These are extracts from journals I’ve kept over the years, put into themes that I hope give you some sense of my journey and process.

This weekend I binged. I had a difficult time with [one of my teenagers] – not going to go into all the details – they’re really not that important. What’s important is what I made the whole thing mean: that I’m a useless mother; that I don’t know how to be empowering, that I’m putting the building blocks in place for a dysfunctional relationship with her when she’s an adult; that she’ll hate me and not want to spend any time with me when she’s grown up; that I’m too controlling; that I can’t change; that I’ll never transform myself; that I’m not loving enough and not lovable.

I know that I can’t verify any of this to be undeniably true. In fact, this is what I know to be true: I am a loving and lovable person; I am very useful as a mother – at the very least, I make sure there is nutritious food to eat, clean clothes to wear, a reasonably hygienic house to live in, and I drive! That sounds pretty useful to me, especially if you’re a teenager. I don’t know how the future will pan out. I don’t know what our relationship will be like in future. What I do know is I love my daughters with all my heart, and I want them to have their own lives; this age isn’t an easy one for most teenagers, and most parents of teenagers! I know that I’m doing the best I can, and I’m adjusting to the new reality; I know that change is entirely possible, and in fact that I have witnessed my own transformation. And I do know how to be empowering. I know that I do what’s required to bring myself back into my wholeheartedness.

So I ate chocolate. Is that so terrible? Even if I ate a lot of it! It doesn’t make me a bad person; it doesn’t mean the sky will fall down. It means I ate chocolate. End of story.

And I would have preferred to have allowed myself as much time and space as I needed, to feel my feelings; to tell myself what’s true about me, about her, about life, to forgive myself for not being perfect.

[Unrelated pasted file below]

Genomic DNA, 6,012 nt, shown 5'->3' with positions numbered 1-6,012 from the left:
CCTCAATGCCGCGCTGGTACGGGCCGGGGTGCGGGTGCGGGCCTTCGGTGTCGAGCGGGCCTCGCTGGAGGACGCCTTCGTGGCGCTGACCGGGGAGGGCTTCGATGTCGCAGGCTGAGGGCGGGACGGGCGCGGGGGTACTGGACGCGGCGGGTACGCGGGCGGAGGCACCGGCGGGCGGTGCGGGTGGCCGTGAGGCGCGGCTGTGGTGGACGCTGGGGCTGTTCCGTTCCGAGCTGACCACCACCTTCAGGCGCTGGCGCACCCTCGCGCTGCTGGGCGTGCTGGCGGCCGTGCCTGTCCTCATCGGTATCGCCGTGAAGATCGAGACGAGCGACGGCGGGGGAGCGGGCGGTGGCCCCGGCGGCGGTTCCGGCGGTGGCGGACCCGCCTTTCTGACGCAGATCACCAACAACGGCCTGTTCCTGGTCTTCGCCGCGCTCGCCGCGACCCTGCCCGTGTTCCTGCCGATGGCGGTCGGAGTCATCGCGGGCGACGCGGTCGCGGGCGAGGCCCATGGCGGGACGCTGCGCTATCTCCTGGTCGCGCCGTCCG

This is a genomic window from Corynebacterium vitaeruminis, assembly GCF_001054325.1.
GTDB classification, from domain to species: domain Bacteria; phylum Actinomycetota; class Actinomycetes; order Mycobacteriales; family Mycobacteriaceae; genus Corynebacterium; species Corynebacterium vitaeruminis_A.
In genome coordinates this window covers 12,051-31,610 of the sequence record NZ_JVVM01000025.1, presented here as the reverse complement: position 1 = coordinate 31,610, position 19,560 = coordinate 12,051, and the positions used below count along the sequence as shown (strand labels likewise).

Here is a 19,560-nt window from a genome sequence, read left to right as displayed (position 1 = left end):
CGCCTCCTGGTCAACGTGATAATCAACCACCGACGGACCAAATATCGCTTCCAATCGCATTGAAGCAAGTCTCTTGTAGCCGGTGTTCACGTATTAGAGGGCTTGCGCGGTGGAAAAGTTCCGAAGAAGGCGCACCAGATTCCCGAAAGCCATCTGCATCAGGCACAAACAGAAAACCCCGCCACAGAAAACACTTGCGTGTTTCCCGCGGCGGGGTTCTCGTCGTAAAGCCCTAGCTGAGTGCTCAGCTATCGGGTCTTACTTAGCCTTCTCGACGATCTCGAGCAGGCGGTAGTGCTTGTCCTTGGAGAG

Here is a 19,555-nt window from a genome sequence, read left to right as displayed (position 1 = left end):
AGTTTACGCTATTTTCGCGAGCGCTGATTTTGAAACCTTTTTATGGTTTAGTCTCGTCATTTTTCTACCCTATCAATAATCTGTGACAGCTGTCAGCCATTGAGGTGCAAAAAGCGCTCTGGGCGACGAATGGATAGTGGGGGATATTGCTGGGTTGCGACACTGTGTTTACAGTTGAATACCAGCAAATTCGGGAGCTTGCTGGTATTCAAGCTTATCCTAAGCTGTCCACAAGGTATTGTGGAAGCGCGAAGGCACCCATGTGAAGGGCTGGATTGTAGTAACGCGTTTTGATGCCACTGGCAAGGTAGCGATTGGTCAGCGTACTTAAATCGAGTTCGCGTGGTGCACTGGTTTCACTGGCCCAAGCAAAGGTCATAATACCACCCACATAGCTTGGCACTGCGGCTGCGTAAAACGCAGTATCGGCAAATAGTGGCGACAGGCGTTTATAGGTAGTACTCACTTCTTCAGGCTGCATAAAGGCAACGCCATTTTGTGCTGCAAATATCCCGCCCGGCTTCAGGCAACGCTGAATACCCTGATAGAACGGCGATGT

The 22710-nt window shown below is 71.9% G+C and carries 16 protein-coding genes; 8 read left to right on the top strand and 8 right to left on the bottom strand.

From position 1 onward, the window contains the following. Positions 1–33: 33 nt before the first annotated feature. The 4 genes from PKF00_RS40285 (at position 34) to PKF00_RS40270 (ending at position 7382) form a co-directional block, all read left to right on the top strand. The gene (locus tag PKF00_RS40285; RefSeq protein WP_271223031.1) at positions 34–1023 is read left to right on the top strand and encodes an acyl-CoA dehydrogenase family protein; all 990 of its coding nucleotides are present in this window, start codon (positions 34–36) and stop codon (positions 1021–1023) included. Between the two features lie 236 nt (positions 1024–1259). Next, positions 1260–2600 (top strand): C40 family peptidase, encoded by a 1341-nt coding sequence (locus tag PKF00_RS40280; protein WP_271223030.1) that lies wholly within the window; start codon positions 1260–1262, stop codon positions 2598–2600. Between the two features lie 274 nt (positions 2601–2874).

The thing is, I can’t fully heal or move on without forgiving myself first – you can’t beat yourself into fundamental and lasting change – it needs love! I was talking with [my friend] about that this morning – I told her I saw forgiving myself as a means to an end – in the sense that I know it will help me stop overeating. But I didn’t see forgiving myself as a way to show myself love and care, to remind myself that I’ve done nothing wrong; that I’m essentially a good, loving and lovable person; that I make mistakes just like anyone else, and that I have another opportunity moment to moment, to show up differently. And if I don’t, that’s ok too. Because essentially I am good and valuable and lovable and worthy, not because I’ve behaved in a certain way, not because I’ve been ‘good’ or done the right thing, but because I’m here. I was born. I have life. I don’t have to deserve my own forgiveness – it’s just that – given.

The etymology of the word ‘forgive’ is really interesting to me! One of the origins is ‘to give up’. Give up what? Give up what I think I know. Give up how I think I should be or how other people or things should be. Give up being right – or wrong, for that matter. It’s about surrender to what is.

And what is on the other side of this giving up, this surrender?

Peace, peace with the way things are; peace with how I am, what I have or haven’t done.

A free heart.

With love,